The best way forward is to amend the constitution - this is the solution that both liberal and conservatives in the US should aim for. If the liberals want to strengthen the Roe vs Wade decision, then they need to gain more political power to ensure that a constitutional amendment can make it stronger. If the Justice Sunday people want to set up laws that oppose abortion, then they should gain political power in order to get a constitutional amendment through. If an "activist judge" goes against the clear text of the constitution (and its amendment), then the solution is simple - remove the judge from his position. As it stands at the moment, none of these "activist judges" have done enough to be impeached.
The problem is that, by acting the way they do, the Justice Sunday people, including James Dobson and Tom Minnery, confuse their followers with regards to the US constitution. Moreover, they also have fallen into the very American trap of investing too much power and authority into the position of President than is actually described in the Consititution. The President is not a monarch, and yet the way some Americans act, King George is their God-appointed leader. The same attitude is present in businesses, who worship and deify the magical CEO, as well as in churches, where the head Pastor is to be listened to and obeyed without question. That such authority should be vested into one individual is alien to both the US Constitution and the Bible.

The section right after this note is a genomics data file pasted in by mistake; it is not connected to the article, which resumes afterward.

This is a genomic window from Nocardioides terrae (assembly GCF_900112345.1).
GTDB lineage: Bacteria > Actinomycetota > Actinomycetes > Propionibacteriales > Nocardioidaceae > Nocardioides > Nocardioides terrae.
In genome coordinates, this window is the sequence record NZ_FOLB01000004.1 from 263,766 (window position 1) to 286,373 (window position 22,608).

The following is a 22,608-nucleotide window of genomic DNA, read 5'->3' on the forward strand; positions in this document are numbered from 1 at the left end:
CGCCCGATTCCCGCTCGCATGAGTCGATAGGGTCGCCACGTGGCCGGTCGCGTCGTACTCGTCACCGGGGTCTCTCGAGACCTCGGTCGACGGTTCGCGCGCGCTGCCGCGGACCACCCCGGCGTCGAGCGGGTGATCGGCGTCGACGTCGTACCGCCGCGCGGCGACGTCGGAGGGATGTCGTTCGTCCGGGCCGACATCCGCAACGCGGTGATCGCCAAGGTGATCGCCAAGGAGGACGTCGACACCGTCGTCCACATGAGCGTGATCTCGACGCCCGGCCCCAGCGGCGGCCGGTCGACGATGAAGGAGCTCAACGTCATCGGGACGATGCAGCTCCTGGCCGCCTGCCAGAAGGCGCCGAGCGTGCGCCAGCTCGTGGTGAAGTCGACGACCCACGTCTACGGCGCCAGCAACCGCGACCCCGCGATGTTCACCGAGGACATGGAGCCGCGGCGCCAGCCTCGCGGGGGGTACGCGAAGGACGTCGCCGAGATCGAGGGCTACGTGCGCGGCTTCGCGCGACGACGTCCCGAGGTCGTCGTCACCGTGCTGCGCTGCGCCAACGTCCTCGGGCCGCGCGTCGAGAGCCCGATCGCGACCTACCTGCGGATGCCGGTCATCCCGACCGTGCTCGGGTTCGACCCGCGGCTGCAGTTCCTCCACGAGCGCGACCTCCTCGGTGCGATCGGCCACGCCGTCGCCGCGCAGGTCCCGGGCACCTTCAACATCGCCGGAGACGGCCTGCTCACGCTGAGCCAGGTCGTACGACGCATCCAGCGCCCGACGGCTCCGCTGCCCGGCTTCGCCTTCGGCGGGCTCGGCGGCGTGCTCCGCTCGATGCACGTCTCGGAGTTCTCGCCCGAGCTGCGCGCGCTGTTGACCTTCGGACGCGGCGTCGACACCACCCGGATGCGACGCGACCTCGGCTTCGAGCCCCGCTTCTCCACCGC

And, of course, there are some (including myself) who see the current crop of American evangelical leaders as being led astray by false teaching. Influences like Kingdom Now theology, The Latter Rain Movement and Christian Reconstructionism are acting in the background to ensure that Dobson, Minnery and others (including, most sadly, Al Mohler) make decisions based on a pseudo-spiritual, but ultimately unbiblical, theology.